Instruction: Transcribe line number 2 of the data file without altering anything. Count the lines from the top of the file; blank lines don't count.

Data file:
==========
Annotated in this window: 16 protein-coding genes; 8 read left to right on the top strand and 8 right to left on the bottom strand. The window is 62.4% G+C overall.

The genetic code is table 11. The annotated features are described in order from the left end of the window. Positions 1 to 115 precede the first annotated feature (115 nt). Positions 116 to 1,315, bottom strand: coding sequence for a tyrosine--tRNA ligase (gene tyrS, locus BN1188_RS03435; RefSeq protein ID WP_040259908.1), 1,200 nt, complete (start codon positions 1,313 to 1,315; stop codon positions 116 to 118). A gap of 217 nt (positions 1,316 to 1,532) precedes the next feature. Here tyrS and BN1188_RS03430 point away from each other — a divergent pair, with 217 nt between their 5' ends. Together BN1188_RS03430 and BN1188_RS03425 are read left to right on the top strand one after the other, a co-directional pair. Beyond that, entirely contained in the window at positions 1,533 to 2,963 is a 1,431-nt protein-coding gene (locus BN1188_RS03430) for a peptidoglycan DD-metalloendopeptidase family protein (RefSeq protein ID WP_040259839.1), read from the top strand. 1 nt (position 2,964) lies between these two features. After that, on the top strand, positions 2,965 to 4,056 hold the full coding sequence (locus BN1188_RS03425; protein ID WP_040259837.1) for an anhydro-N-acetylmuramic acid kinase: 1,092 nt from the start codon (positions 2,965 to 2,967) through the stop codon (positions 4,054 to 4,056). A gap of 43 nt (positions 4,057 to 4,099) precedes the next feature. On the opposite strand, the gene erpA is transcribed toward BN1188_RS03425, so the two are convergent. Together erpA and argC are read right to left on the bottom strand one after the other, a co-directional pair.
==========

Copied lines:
The genetic code is table 11. The annotated features are described in order from the left end of the window. Positions 1 to 115 precede the first annotated feature (115 nt). Positions 116 to 1,315, bottom strand: coding sequence for a tyrosine--tRNA ligase (gene tyrS, locus BN1188_RS03435; RefSeq protein ID WP_040259908.1), 1,200 nt, complete (start codon positions 1,313 to 1,315; stop codon positions 116 to 118). A gap of 217 nt (positions 1,316 to 1,532) precedes the next feature. Here tyrS and BN1188_RS03430 point away from each other — a divergent pair, with 217 nt between their 5' ends. Together BN1188_RS03430 and BN1188_RS03425 are read left to right on the top strand one after the other, a co-directional pair. Beyond that, entirely contained in the window at positions 1,533 to 2,963 is a 1,431-nt protein-coding gene (locus BN1188_RS03430) for a peptidoglycan DD-metalloendopeptidase family protein (RefSeq protein ID WP_040259839.1), read from the top strand. 1 nt (position 2,964) lies between these two features. After that, on the top strand, positions 2,965 to 4,056 hold the full coding sequence (locus BN1188_RS03425; protein ID WP_040259837.1) for an anhydro-N-acetylmuramic acid kinase: 1,092 nt from the start codon (positions 2,965 to 2,967) through the stop codon (positions 4,054 to 4,056). A gap of 43 nt (positions 4,057 to 4,099) precedes the next feature. On the opposite strand, the gene erpA is transcribed toward BN1188_RS03425, so the two are convergent. Together erpA and argC are read right to left on the bottom strand one after the other, a co-directional pair.